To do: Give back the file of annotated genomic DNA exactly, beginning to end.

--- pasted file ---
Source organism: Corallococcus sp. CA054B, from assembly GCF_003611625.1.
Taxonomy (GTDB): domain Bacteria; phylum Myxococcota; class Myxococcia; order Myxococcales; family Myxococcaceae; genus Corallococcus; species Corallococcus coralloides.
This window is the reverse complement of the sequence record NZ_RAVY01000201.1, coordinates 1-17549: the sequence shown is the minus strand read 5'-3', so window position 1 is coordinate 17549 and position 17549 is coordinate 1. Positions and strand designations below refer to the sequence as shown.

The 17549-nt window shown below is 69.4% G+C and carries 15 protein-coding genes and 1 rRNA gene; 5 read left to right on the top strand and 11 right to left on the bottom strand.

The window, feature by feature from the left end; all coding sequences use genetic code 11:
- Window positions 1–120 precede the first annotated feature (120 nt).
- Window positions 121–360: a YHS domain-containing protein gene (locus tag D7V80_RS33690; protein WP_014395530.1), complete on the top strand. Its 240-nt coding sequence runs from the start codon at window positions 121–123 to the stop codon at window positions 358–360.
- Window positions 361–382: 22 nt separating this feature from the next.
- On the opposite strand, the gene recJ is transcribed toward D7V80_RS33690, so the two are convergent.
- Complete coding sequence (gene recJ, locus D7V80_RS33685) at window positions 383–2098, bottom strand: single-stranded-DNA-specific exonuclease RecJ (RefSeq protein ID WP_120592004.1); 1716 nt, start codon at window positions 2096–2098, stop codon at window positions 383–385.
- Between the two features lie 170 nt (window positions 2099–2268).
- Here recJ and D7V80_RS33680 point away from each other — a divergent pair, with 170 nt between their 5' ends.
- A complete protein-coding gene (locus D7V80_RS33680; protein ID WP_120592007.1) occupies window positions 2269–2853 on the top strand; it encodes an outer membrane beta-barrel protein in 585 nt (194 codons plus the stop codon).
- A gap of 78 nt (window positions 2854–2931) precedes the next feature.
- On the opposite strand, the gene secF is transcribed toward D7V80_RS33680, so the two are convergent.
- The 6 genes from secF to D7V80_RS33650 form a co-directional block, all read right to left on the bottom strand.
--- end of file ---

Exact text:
Source organism: Corallococcus sp. CA054B, from assembly GCF_003611625.1.
Taxonomy (GTDB): domain Bacteria; phylum Myxococcota; class Myxococcia; order Myxococcales; family Myxococcaceae; genus Corallococcus; species Corallococcus coralloides.
This window is the reverse complement of the sequence record NZ_RAVY01000201.1, coordinates 1-17549: the sequence shown is the minus strand read 5'-3', so window position 1 is coordinate 17549 and position 17549 is coordinate 1. Positions and strand designations below refer to the sequence as shown.

The 17549-nt window shown below is 69.4% G+C and carries 15 protein-coding genes and 1 rRNA gene; 5 read left to right on the top strand and 11 right to left on the bottom strand.

The window, feature by feature from the left end; all coding sequences use genetic code 11:
- Window positions 1–120 precede the first annotated feature (120 nt).
- Window positions 121–360: a YHS domain-containing protein gene (locus tag D7V80_RS33690; protein WP_014395530.1), complete on the top strand. Its 240-nt coding sequence runs from the start codon at window positions 121–123 to the stop codon at window positions 358–360.
- Window positions 361–382: 22 nt separating this feature from the next.
- On the opposite strand, the gene recJ is transcribed toward D7V80_RS33690, so the two are convergent.
- Complete coding sequence (gene recJ, locus D7V80_RS33685) at window positions 383–2098, bottom strand: single-stranded-DNA-specific exonuclease RecJ (RefSeq protein ID WP_120592004.1); 1716 nt, start codon at window positions 2096–2098, stop codon at window positions 383–385.
- Between the two features lie 170 nt (window positions 2099–2268).
- Here recJ and D7V80_RS33680 point away from each other — a divergent pair, with 170 nt between their 5' ends.
- A complete protein-coding gene (locus D7V80_RS33680; protein ID WP_120592007.1) occupies window positions 2269–2853 on the top strand; it encodes an outer membrane beta-barrel protein in 585 nt (194 codons plus the stop codon).
- A gap of 78 nt (window positions 2854–2931) precedes the next feature.
- On the opposite strand, the gene secF is transcribed toward D7V80_RS33680, so the two are convergent.
- The 6 genes from secF to D7V80_RS33650 form a co-directional block, all read right to left on the bottom strand.